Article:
I’ve been asked this question twice in about two weeks. As someone who’se grown up online, I always assumed that everyone knew the difference between a web host, and the place you buy your domain name from (the domain name registrar).
Simply defined (paraphrased from Wikipedia), a web hosting service the service that allows you to make your website accessible via the World Wide Web. Web hosts are companies that provide space on a server owned or leased for use by clients, as well as providing Internet connectivity, typically in a data center.
A domain name registrar is where you buy your domain name from. Often, domain name registrars also provide hosting, and visa versa. This can be confusing, because many people think they’ve bought hosting, when they’ve only bought their domain name. Many webhosts also offer free domain names with purchase of hosting with them, so confusion is totally understandable!
I just came up with this analogy for what hosting is versus what a domain name is: A domain name is the name of your house, and hosting is the lot that you build your house on. You can build your house/website anywhere (on any host), but will be constrained by lot size (hosting space allotted) and roads (bandwidth and traffic allowances). You can also move your house to a different lot/host, although the larger and more complex it is, the harder that can be.
I hope that makes sense!
After you buy hosting, you will have to go into the administrator/client area of your domain name registrar, and “point it to the hosting name servers” by entering in your webhost’s address, such as NS01.hostname.com. This takes about 24-48 hours to show up online, and after that you will be able to access it from the world wide web, and transfer your new website to make it “live”.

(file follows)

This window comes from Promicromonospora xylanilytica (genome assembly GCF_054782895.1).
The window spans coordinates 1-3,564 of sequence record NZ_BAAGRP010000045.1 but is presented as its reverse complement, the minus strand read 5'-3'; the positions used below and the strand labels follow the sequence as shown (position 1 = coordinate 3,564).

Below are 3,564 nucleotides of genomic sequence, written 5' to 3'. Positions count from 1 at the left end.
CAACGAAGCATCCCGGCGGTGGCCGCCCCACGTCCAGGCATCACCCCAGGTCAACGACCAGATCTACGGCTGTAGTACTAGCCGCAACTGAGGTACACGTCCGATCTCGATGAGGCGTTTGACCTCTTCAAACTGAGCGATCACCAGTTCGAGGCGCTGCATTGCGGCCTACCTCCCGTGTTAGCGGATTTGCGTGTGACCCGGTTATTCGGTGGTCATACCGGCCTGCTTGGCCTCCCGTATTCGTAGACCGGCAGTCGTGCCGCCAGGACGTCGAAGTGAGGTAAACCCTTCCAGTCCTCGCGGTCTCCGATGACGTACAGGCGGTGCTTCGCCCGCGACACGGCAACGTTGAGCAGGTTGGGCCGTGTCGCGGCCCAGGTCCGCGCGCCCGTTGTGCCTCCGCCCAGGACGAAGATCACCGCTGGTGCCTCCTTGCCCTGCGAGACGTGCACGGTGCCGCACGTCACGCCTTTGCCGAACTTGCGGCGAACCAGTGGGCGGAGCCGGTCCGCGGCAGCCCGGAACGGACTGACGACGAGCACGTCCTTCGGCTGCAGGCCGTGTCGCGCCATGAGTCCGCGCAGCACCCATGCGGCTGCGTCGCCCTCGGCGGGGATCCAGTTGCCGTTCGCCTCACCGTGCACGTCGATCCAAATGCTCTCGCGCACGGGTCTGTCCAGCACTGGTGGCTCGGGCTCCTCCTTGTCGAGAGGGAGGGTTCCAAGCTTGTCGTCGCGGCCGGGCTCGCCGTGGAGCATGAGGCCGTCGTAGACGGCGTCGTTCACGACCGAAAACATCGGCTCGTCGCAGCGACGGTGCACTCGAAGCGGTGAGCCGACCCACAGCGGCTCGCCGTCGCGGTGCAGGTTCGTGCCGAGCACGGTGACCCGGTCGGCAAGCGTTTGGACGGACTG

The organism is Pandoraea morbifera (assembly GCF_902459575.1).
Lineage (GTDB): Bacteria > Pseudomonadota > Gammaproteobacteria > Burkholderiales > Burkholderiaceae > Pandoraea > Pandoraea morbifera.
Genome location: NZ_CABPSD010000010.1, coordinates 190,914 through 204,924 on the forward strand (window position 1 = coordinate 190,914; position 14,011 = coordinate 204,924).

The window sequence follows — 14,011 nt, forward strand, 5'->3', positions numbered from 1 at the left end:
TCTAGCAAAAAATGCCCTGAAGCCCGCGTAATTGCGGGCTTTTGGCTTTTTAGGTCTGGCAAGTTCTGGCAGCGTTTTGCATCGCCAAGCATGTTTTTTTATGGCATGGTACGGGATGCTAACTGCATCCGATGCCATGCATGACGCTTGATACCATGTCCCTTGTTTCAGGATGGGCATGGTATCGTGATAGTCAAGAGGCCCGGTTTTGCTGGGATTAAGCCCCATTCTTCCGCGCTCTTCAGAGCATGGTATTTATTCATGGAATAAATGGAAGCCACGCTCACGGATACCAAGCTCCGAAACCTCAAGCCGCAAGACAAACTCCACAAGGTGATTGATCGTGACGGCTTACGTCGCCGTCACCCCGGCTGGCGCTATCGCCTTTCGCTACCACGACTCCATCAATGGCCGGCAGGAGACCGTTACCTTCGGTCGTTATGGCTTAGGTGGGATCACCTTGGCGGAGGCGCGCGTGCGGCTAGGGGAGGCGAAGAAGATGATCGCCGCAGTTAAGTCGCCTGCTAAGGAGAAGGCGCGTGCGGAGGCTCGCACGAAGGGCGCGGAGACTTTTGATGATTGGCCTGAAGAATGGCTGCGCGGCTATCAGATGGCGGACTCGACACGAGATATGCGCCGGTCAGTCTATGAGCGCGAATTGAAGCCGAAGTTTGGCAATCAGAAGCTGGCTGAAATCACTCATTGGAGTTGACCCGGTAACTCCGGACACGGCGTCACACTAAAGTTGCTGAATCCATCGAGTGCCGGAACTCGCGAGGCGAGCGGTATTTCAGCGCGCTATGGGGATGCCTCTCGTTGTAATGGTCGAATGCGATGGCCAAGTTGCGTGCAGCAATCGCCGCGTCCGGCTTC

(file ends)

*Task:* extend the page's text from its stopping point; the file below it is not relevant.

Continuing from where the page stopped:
Webhosting is often charged at a monthly rate, while a domain name is registered and paid for in yearly increments.
Webhosts typically allot you a certain amount of bandwidth and space. Space is how much “megabytes” your site takes up; bandwidth is essentially the amount of traffic that your site can get. For example, “… think of highways and cars. Bandwidth is the number of lanes on the highway and traffic is the number of cars on the highway. If you are the only car on a highway, you can travel very quickly. If you are stuck in the middle of rush hour, you may travel very slowly since all of the lanes are being used up….”
This article on FindMyHosting.com further explains: “A web page may be very small or large depending upon the amount of text and the number and quality of images integrated within the web page. For example, the home page for CNN.com is about 200KB (200 Kilobytes = 200,000 bytes = 1,600,000 bits). This is typically large for a web page. In comparison, Yahoo’s home page is about 70KB….”
So what does this mean to you? Many webhosts offer “unlimited hosting” plans, which is a myth (read this article for an extended explanation). However, if your business is new, or if your site is small and doesn’t get much traffic or use much in the way of space, going with a budget hosting plan, and upgrading as your business grows, is probably the best and simplest plan of action. For most basic business sites, I recommend starting with the HostGator hatchling plan.
I hope that this makes things easier to understand!